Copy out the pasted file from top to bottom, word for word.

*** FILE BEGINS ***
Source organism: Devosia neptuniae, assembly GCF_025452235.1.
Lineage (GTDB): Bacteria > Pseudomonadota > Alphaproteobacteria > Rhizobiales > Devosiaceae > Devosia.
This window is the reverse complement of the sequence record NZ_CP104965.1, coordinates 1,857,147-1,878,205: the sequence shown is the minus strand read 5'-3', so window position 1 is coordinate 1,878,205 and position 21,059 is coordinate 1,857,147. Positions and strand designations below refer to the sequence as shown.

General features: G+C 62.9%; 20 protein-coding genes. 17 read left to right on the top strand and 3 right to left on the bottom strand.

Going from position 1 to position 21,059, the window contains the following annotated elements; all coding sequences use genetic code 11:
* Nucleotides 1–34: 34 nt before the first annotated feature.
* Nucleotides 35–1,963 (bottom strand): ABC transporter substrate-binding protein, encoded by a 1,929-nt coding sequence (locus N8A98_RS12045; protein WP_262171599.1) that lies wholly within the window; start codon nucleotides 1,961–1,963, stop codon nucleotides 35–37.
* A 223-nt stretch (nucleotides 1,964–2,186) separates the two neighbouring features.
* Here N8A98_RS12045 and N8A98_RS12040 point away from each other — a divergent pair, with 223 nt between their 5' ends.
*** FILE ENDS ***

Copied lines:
Source organism: Devosia neptuniae, assembly GCF_025452235.1.
Lineage (GTDB): Bacteria > Pseudomonadota > Alphaproteobacteria > Rhizobiales > Devosiaceae > Devosia.
This window is the reverse complement of the sequence record NZ_CP104965.1, coordinates 1,857,147-1,878,205: the sequence shown is the minus strand read 5'-3', so window position 1 is coordinate 1,878,205 and position 21,059 is coordinate 1,857,147. Positions and strand designations below refer to the sequence as shown.

General features: G+C 62.9%; 20 protein-coding genes. 17 read left to right on the top strand and 3 right to left on the bottom strand.

Going from position 1 to position 21,059, the window contains the following annotated elements; all coding sequences use genetic code 11:
* Nucleotides 1–34: 34 nt before the first annotated feature.
* Nucleotides 35–1,963 (bottom strand): ABC transporter substrate-binding protein, encoded by a 1,929-nt coding sequence (locus N8A98_RS12045; protein WP_262171599.1) that lies wholly within the window; start codon nucleotides 1,961–1,963, stop codon nucleotides 35–37.
* A 223-nt stretch (nucleotides 1,964–2,186) separates the two neighbouring features.
* Here N8A98_RS12045 and N8A98_RS12040 point away from each other — a divergent pair, with 223 nt between their 5' ends.